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103 F.

3d 121

NOTICE: Fourth Circuit Local Rule 36(c) states that citation


of unpublished dispositions is disfavored except for establishing
res judicata, estoppel, or the law of the case and requires
service of copies of cited unpublished dispositions of the Fourth
Circuit.
UNITED STATES of America, Plaintiff-Appellee,
v.
Buster Hanlan HALL, Jr., Defendant-Appellant.
No. 96-4560.

United States Court of Appeals, Fourth Circuit.


Nov. 19, 1996.
Submitted Oct. 31, 1996.
Decided Nov. 19, 1996.

Hunt L. Charach, Federal Public Defender, Edward H. Weis, First


Assistant Federal Public Defender, Charleston, West Virginia, for
Appellant.
Rebecca A. Betts, United States Attorney, Monica K. Schwartz, Assistant
United States Attorney, Charleston, West Virginia, for Appellee.
S.D.W.Va.
AFFIRMED.
Before MURNAGHAN, WILKINS, and MICHAEL, Circuit Judges.
OPINION
PER CURIAM:

Buster Hall, Jr., appeals from the district court's order sentencing him to
twenty-four months imprisonment upon revocation of his supervised release.
We affirm.

Hall was convicted in February 1991 of conspiracy to distribute cocaine and


was sentenced to twenty-seven months imprisonment, followed by three years
of supervised release. Hall began his term of supervised release on March 19,
1993. On November 30, 1995, Hall was charged in a three-count indictment
with conspiracy to distribute and to possess with intent to distribute crack
cocaine and aiding and abetting the distribution of crack cocaine, 21 U.S.C.A.
841(a)(1), 846 (West 1981 & Supp.1996), 18 U.S.C. 2 (1994). Based upon
his arrest and a positive urine screen for cocaine base, the Government filed a
petition to revoke Hall's supervised release.*

Hall pled guilty to the conspiracy count and was sentenced to forty-two months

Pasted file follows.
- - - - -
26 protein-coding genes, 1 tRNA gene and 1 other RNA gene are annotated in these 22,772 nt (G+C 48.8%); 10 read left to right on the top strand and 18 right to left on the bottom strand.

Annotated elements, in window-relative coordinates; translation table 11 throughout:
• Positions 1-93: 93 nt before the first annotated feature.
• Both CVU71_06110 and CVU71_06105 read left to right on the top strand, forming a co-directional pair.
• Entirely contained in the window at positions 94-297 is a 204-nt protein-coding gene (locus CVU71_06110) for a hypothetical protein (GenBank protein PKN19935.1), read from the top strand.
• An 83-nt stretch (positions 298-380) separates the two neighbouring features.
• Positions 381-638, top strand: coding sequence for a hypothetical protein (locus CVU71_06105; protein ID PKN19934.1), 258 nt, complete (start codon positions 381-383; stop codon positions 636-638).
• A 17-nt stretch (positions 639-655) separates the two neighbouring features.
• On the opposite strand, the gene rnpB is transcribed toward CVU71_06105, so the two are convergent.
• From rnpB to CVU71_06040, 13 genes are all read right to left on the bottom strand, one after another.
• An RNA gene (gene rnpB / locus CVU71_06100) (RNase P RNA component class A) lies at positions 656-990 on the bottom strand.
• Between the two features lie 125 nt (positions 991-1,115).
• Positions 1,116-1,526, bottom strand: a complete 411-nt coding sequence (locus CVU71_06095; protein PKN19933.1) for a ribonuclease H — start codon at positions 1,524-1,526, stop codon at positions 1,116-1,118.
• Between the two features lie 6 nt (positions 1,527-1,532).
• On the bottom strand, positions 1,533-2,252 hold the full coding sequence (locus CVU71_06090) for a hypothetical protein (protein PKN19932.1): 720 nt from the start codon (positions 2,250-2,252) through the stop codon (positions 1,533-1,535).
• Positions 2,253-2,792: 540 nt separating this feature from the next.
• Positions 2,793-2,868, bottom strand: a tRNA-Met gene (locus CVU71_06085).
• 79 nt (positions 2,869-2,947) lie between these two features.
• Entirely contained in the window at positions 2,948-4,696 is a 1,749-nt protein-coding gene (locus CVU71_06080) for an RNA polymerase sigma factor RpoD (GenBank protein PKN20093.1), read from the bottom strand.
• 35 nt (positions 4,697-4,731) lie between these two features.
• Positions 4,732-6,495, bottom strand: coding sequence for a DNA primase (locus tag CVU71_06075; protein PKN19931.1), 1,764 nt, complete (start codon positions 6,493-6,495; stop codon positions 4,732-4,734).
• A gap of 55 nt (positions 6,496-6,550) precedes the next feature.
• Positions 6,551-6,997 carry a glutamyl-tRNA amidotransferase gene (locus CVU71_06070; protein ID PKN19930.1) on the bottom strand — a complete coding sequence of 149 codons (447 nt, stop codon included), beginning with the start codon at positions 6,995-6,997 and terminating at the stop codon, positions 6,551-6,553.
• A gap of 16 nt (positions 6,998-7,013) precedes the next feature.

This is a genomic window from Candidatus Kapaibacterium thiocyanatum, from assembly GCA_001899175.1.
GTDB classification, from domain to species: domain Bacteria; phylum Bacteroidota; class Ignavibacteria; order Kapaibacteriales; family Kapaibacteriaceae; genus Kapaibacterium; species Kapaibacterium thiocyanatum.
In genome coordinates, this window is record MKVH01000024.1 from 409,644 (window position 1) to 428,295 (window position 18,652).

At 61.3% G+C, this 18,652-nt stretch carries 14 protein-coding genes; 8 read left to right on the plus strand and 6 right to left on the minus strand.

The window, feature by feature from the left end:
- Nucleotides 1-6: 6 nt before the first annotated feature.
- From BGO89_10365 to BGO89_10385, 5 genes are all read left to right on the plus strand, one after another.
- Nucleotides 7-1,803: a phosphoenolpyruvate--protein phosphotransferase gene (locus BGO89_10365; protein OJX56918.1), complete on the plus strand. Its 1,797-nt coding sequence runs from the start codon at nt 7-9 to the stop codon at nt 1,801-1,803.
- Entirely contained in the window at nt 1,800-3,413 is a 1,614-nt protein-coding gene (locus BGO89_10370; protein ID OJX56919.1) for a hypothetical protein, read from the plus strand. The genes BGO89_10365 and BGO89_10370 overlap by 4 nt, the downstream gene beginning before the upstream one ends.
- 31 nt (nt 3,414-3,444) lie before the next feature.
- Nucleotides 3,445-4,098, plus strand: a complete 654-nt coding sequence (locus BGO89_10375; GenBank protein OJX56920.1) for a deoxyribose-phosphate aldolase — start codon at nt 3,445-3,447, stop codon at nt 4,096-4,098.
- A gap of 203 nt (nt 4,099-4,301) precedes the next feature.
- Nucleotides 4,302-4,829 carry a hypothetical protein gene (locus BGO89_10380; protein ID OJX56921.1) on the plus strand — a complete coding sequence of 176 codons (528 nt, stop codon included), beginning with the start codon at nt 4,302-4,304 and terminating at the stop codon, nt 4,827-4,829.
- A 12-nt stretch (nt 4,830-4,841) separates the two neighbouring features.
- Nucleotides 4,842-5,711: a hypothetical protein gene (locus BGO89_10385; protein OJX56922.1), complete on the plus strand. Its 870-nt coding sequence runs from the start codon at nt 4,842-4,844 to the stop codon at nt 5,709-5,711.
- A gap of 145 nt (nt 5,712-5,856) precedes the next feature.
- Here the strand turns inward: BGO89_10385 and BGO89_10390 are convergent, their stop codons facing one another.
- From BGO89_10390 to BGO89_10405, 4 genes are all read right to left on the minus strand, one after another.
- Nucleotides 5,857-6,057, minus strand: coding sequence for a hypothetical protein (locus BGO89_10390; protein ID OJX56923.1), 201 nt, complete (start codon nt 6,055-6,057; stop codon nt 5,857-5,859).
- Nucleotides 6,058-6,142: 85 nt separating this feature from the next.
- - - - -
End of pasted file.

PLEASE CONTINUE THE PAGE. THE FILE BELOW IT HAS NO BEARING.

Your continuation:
imprisonment followed by thirty-six months of supervised release. The district
court also imposed a consecutive twenty-four-month term of imprisonment for
Hall's violation of his supervised release. Hall appeals, claiming that he was
subjected to double jeopardy in that the same offense to which he pled guilty
was the offense forming the basis for revocation of his supervised release.

This court recently addressed an identical claim in United States v. Woodrup,


86 F.3d 359 (4th Cir.), cert. denied, --- U.S. ---, 65 U.S.L.W. 3294 (U.S. Oct.
15, 1996) (No. 96-6025). Because the punishment imposed upon revocation of
supervised release is considered punishment for the original offense, "the
Double Jeopardy Clause does not prohibit the government from criminally
prosecuting and punishing an offense which has formed the basis for revocation
of a term of supervised release." Id. at 363; see also United States v. SotoOlivas, 44 F.3d 788, 792 (9th Cir.), cert. denied, --- U.S. ---, 63 U.S.L.W. 3860
(U.S. June 5, 1995) (No. 94-9173). Accordingly, we affirm. We dispense with
oral argument because the facts and legal contentions are adequately presented
in the materials before the court and argument would not aid the decisional
process.
AFFIRMED

Two of the conditions of Hall's supervised release were that he not commit any
crime (federal, state, or local) and that he not use or possess any controlled
substance